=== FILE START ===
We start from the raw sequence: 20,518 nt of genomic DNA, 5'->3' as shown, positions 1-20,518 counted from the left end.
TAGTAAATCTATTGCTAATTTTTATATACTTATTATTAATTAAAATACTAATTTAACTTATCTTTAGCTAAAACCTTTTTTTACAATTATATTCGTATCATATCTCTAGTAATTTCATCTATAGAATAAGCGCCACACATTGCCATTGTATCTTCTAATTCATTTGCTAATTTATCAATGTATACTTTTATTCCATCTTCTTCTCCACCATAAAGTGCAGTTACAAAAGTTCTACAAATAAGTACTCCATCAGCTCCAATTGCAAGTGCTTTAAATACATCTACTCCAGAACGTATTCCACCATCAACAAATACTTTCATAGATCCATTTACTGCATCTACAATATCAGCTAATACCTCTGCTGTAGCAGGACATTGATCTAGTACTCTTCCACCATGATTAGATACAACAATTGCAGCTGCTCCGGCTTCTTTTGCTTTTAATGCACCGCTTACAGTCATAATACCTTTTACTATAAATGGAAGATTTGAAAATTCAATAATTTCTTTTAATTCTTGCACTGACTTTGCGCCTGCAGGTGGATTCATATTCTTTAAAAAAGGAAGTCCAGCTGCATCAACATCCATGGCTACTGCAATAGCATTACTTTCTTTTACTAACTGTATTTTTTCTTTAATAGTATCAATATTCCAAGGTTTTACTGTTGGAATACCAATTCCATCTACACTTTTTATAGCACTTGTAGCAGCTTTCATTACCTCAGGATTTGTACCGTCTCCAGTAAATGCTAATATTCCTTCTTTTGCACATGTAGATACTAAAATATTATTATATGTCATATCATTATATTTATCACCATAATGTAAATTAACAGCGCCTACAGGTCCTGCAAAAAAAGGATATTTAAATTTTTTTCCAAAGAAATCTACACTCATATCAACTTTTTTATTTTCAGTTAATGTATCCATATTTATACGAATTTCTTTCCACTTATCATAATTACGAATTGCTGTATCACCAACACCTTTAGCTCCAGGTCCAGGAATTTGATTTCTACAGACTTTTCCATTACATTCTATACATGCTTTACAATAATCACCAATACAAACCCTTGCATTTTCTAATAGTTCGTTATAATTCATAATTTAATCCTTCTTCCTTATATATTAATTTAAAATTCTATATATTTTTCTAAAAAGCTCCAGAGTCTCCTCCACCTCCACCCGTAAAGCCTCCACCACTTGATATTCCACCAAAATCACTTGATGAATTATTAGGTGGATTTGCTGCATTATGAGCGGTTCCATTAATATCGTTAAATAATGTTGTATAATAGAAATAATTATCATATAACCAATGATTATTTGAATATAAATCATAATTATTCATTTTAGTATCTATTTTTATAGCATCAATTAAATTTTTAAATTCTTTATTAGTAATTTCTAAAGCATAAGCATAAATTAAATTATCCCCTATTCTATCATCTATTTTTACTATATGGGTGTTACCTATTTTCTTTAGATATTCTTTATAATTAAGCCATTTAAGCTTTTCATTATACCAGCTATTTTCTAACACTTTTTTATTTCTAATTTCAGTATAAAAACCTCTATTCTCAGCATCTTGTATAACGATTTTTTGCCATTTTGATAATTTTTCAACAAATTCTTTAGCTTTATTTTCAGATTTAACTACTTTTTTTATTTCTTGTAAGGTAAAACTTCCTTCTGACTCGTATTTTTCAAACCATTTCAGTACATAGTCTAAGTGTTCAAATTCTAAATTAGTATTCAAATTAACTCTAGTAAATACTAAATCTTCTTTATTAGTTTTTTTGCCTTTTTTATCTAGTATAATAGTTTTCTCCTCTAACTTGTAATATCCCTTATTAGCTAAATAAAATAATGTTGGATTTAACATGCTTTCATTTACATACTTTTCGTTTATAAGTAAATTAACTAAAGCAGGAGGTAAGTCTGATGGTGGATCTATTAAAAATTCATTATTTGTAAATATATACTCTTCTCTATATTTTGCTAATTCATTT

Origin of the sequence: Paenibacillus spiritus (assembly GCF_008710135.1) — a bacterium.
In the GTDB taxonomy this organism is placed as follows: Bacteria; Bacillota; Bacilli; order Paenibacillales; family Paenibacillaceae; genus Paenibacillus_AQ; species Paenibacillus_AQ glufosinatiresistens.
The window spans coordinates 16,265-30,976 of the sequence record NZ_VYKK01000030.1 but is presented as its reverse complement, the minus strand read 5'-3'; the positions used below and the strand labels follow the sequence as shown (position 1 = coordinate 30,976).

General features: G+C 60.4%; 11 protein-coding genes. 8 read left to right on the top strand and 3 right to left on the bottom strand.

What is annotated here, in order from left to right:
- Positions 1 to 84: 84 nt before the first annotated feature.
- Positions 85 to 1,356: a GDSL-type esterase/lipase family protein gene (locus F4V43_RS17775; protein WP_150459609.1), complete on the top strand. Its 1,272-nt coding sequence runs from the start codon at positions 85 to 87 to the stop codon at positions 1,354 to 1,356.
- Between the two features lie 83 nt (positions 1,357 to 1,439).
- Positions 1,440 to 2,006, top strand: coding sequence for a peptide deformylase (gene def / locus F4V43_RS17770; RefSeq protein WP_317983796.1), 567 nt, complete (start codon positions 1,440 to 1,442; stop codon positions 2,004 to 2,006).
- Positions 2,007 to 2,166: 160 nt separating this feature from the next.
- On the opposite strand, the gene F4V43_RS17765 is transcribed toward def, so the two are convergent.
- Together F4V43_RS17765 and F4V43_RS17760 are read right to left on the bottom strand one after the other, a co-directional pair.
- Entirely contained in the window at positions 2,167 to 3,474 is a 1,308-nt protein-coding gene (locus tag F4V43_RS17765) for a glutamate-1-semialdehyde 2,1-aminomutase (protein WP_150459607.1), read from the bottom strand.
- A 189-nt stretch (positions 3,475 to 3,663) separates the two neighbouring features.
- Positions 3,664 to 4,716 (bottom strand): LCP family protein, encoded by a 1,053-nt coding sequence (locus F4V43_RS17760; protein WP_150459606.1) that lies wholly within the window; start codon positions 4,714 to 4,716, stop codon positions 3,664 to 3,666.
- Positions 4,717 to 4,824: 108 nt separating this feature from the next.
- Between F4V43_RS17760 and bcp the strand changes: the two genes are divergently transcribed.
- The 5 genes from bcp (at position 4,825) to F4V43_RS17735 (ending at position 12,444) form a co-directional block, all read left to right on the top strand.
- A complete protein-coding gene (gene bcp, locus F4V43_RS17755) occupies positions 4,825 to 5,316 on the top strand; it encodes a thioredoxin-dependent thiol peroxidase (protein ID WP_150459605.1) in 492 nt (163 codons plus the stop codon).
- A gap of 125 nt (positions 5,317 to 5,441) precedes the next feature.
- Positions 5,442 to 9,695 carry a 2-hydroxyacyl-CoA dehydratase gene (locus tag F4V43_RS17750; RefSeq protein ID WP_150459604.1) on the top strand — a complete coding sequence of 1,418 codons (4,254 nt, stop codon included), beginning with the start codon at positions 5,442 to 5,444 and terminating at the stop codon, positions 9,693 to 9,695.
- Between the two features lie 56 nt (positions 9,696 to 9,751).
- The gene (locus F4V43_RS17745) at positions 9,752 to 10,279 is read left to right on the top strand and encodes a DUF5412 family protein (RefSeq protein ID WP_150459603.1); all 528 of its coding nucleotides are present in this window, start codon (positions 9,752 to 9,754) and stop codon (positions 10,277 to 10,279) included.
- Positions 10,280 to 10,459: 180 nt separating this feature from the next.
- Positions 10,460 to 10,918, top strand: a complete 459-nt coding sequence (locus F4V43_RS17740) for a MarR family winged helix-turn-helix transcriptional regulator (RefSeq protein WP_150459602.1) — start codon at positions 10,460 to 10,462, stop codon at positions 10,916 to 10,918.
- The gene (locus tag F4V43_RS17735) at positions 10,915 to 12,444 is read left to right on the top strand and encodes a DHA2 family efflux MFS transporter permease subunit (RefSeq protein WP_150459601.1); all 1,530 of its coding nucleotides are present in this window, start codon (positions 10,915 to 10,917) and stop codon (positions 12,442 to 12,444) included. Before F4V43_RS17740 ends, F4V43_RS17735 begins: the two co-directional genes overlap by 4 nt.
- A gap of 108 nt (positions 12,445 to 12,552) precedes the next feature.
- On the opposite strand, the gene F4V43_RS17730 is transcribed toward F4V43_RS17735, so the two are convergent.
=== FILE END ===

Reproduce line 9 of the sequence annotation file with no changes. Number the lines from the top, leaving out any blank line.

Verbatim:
- Positions 85 to 1,356: a GDSL-type esterase/lipase family protein gene (locus F4V43_RS17775; protein WP_150459609.1), complete on the top strand. Its 1,272-nt coding sequence runs from the start codon at positions 85 to 87 to the stop codon at positions 1,354 to 1,356.